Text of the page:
Source: http://quantumactivist.com/invitation/

Resource Collaborative:  Describe how understanding mythology and permaculture can change behavior from what we feel we need and what is beneficial to the regeneration of our environment?

Willi: My heart tells me that we need new stories. New heroes, New alchemic initiations, Global, magikal, holistic and deep into ecology mythologies! The glue between new myths and permaculture is the sacred. The land is sacred. Clean air and clean water = scared elements. I think the very idea of “regeneration of our environment” can lead to important insights into the power of universal mythology.

Resource Collaborative:  In other parts of the world, sustainability through land use and design appears to be the norm. In the US, the philosophy seems to be catching on in pockets like California and Vermont. Do you see this movement to be substantial enough to actually make an impact on land use and design?

Willi: As an urban planner, I shrug and bristle at the thought of land owners caring for the land. Land use controls are only a payment away from soil turning. I think that business men have damaged so much “property” in this country that any sustainable conduct needs to start with this forlorn inventory.

It’s sad to see a green certified building shinning all by itself in a former orchard field in Silicon Valley. Isn’t leaving native lands undeveloped the correct POV? I love the vision in Detroit where scarred lands are becoming permaculture havens.

Resource Collaborative:  Society relies heavily on the industrial machine, how do we create a permaculture that is not dependent on the industrial system?

Willi: Localization is key . Tool coops, neighborhood gardens, solar, grey water systems! Read my story: LAO from GreenLoc, CA – A Story for Our Youth  and envision the future of localized living on the planet with me.

Resource Collaborative:   What affects does the capitalistic approach and educations have on the Permaculture revolution?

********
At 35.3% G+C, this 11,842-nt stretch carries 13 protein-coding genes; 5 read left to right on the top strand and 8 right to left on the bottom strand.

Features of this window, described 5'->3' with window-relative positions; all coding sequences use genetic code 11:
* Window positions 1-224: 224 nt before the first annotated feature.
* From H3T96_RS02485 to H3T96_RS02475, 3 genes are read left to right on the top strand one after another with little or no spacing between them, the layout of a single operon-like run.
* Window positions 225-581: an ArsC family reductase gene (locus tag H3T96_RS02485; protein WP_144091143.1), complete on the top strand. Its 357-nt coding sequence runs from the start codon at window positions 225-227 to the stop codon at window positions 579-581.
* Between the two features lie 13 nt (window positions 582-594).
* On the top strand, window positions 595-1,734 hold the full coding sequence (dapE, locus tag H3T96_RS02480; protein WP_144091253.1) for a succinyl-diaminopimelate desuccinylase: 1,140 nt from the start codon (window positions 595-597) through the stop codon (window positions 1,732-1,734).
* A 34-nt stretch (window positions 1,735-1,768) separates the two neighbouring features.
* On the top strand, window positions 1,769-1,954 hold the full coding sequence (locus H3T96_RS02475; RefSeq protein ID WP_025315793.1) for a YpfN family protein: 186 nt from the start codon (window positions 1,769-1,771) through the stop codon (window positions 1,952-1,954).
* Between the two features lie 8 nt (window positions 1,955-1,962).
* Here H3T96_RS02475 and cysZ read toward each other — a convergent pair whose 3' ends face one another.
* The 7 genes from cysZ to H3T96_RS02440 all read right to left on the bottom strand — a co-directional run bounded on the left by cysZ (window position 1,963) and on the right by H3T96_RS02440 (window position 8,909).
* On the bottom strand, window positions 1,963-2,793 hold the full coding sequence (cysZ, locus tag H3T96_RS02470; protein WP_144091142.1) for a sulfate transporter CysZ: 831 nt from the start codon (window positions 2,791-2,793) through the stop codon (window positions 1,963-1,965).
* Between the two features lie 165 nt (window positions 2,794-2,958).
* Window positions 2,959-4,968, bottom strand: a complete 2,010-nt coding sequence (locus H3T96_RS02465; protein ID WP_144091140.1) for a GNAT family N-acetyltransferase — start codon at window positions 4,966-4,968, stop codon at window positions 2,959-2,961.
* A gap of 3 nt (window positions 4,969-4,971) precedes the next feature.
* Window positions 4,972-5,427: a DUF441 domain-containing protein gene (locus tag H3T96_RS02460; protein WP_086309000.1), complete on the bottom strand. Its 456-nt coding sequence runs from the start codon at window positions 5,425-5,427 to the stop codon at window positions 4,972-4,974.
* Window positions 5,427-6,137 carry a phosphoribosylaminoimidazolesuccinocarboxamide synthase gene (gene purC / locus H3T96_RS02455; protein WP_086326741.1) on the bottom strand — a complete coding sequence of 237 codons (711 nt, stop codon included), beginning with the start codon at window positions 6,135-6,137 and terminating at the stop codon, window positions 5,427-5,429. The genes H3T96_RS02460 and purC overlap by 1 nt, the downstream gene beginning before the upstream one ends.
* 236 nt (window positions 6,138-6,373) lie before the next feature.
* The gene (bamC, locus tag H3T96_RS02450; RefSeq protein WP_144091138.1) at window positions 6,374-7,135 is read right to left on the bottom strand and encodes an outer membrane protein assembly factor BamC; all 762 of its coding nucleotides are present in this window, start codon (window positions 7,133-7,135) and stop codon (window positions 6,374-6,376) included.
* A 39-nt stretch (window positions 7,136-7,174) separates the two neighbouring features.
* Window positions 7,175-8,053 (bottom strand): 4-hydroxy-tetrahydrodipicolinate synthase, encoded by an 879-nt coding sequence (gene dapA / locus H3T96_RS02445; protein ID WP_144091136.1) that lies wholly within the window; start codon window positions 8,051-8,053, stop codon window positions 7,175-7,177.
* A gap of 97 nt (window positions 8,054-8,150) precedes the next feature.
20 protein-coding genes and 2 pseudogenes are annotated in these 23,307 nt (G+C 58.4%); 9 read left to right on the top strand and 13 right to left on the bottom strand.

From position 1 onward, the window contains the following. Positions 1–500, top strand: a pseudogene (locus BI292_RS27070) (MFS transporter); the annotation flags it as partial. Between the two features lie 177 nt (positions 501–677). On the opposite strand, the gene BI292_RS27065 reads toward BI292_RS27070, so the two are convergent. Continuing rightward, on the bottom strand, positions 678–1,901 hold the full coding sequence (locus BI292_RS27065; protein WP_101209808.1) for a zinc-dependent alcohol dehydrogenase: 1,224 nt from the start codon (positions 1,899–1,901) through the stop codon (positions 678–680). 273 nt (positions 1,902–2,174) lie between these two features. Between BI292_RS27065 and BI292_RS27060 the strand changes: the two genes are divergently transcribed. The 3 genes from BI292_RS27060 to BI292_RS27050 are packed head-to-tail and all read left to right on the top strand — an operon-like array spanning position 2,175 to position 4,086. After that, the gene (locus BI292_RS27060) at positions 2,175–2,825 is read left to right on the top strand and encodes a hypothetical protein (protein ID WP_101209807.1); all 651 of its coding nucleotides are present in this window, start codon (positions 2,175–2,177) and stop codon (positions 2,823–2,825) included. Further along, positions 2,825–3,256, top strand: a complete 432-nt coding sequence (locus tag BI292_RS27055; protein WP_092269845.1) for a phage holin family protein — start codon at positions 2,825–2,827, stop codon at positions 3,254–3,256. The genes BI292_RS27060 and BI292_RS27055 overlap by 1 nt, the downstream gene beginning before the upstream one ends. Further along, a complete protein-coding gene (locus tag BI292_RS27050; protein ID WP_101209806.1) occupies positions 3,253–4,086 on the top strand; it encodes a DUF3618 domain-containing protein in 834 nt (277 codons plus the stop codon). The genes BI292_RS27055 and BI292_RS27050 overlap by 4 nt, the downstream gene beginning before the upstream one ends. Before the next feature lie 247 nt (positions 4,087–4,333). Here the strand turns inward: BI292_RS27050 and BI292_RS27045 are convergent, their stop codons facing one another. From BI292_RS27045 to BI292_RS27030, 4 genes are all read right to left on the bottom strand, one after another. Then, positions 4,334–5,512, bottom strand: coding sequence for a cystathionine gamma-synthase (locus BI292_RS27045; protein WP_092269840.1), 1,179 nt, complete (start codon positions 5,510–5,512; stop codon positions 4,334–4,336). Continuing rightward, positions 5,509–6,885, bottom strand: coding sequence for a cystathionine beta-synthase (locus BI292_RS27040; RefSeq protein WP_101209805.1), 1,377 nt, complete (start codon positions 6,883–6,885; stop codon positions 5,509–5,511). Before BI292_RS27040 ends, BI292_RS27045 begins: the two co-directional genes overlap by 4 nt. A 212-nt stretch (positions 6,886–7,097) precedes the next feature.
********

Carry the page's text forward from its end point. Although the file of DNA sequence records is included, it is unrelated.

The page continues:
Willi: Well, that’s loaded question Patrick! I see that we are headed into a precarious period of scarcity and unpreparedness on Earth. The rich are not suffering. Schools are closing. I think that if we have a revolution based on the sacred in permaculture, we have a chance. Capitalism as we all know it is doomed.

Others see some sort of hybrid system, a “business shamanism”:

“To bring about a peaceful and humane alternative would require courage, cunning, organization, and discipline. It would take more than group meditations, mass yoga exercises, or “prayers for peace,” however well intentioned. It would depend on a deeper degree of commitment than progressive movements like MoveOn, CodePink, 350.com, and so on can mobilize. The same level of analytical objectivity that the current ruling elite use to maintain their power and privilege would have to be brought to bear on defining, developing, and mass-distributing the alternative. This requires not just good intentions, but conscious use of the techniques devised by corporations to increase market share and establish brand identification.”

Daniel Pinchbeck, http://www.realitysandwich.com/print/73192

Resource Collaborative:  How do the Arts play a role in this transformation?

David: Permaculture is an artform; the core relationship with nature that creates viable permaculture development is the same that creates a good artist. Our personal relationship with the natural world has to be rectified in ourselves before we can begin to move that into more outward practice. By exploring the Arts we bring ourselves into harmony and can begin to see the interconnected movement of the whole.

The Arts are both a way to guide society towards sustainability through shaping the cultural narrative, and a personal tool to shape our own relationship with nature. Even passive enjoyment of the Arts can bring people to a different relationship if the artist is cognitive of the connections that create the necessary groundwork for thinking about permaculture.

Resource Collaborative:   What is your view on the relationship between spirituality and sustainability?

Willi: I have asked many people if they think sustainability is like a new religion . I am convinced that the major religions of the world have failed to connect the land, creatures, plants and natural energy sources to a set of wise guidelines. I appreciate the rise of green religion movement and cannot say enough about the need to see the sacred as individually recognized and implemented.

Resource Collaborative:   David, explain your approach in keeping with a holistic design process that is sustainable.

David: My research and experiences in my daily life lead to the inspirations for my art. Using mostly found material and commonly available supplies I’m able to create from the environment. In all aspects of my art I try to encompass the idea of refining and recycling.

True art comes from the transmutation of common elements into a transcendent experience. The most common elements around us can be used for the work.

January 27, 2011 PlanetShifter.com Magazine & openmythsource.com will Co-Present the Mythic Mandate Online Workshop: Green Alchemy and the Permaculture Revolution. Please tell us more about this workshop.